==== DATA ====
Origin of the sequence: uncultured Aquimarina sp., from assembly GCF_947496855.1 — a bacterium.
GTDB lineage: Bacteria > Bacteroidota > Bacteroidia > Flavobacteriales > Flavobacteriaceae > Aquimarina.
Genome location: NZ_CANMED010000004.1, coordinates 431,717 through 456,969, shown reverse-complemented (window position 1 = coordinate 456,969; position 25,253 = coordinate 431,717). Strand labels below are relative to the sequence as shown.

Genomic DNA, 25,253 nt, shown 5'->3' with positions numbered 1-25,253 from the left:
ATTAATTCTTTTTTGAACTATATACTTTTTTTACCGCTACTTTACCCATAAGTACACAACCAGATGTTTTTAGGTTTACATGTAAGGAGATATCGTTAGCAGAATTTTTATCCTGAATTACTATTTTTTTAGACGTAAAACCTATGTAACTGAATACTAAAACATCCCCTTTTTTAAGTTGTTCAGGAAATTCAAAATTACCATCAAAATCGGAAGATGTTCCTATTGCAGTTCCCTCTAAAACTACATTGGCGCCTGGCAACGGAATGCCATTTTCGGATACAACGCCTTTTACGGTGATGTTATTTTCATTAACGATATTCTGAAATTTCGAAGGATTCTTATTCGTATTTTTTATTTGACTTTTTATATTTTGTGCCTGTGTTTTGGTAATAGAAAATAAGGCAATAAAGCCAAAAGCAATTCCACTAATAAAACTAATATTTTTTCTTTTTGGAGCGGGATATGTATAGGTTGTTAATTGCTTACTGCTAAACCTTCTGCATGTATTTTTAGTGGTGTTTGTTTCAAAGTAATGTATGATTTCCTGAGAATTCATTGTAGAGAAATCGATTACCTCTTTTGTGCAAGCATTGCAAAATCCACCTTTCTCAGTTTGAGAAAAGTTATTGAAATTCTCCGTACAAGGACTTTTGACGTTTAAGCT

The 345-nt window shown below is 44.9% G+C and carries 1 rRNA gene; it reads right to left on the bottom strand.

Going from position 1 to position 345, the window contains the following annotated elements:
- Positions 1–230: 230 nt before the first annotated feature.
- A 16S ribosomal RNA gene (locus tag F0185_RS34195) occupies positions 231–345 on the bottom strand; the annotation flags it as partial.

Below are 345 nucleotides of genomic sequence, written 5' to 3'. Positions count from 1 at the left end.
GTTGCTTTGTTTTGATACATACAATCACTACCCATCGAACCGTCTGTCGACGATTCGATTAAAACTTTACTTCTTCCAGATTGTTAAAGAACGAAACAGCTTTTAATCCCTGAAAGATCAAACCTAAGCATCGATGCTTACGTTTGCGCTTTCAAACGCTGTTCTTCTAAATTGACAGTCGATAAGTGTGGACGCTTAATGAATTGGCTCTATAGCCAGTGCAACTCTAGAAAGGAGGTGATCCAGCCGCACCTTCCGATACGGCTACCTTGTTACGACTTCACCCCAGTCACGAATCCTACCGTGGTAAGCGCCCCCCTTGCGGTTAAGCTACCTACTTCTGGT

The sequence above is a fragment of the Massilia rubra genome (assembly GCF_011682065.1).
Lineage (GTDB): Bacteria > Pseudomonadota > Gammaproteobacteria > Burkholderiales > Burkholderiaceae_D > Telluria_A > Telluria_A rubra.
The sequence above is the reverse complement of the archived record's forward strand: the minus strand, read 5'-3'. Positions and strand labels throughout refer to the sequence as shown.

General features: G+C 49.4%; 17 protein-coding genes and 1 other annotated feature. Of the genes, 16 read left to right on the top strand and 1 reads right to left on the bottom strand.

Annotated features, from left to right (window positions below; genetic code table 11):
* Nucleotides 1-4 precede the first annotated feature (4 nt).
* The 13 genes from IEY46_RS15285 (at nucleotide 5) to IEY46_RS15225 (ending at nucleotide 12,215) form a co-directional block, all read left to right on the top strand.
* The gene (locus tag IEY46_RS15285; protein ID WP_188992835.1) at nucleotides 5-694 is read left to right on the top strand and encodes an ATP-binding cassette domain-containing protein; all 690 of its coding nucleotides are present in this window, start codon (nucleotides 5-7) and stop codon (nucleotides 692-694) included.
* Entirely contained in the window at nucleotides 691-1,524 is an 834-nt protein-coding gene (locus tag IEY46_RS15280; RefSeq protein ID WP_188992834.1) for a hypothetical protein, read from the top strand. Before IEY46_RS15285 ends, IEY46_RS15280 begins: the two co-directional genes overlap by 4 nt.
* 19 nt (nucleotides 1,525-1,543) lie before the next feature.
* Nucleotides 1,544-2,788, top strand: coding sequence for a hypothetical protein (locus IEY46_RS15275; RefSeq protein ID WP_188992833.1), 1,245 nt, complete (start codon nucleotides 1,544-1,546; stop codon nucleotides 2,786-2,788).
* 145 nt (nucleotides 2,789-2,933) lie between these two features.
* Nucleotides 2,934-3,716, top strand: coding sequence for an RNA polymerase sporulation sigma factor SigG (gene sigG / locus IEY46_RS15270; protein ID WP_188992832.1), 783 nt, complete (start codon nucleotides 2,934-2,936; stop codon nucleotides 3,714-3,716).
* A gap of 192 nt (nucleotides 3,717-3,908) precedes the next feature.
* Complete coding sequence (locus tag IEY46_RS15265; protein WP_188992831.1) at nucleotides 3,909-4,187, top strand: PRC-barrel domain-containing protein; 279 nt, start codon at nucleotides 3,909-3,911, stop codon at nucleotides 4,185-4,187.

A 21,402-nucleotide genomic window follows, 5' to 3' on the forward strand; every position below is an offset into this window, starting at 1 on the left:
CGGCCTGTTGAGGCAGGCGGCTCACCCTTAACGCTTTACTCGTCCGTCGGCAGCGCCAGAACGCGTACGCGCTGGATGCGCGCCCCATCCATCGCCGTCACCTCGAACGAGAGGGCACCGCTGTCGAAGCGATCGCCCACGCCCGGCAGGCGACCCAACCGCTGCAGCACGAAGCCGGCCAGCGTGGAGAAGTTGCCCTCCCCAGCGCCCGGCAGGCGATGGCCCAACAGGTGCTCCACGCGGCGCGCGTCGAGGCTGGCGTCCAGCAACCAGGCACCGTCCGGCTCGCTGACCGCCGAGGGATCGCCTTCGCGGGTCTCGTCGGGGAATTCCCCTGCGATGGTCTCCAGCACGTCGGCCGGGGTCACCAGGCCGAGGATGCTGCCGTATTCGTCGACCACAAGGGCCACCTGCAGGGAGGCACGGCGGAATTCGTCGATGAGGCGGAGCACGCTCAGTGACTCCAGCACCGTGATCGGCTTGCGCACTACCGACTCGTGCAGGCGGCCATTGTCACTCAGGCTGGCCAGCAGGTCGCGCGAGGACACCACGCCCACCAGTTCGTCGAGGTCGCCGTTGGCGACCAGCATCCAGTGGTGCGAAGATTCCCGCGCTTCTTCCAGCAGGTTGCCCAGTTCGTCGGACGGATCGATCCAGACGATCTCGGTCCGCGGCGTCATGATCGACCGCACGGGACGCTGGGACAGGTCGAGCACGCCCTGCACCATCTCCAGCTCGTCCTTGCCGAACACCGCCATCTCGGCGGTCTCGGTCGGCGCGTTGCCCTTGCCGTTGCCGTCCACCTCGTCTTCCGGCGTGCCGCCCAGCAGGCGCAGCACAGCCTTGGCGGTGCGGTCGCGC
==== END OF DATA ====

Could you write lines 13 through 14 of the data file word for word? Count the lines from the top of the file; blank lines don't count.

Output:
Lineage (GTDB): Bacteria > Pseudomonadota > Gammaproteobacteria > Burkholderiales > Burkholderiaceae_D > Telluria_A > Telluria_A rubra.
The sequence above is the reverse complement of the archived record's forward strand: the minus strand, read 5'-3'. Positions and strand labels throughout refer to the sequence as shown.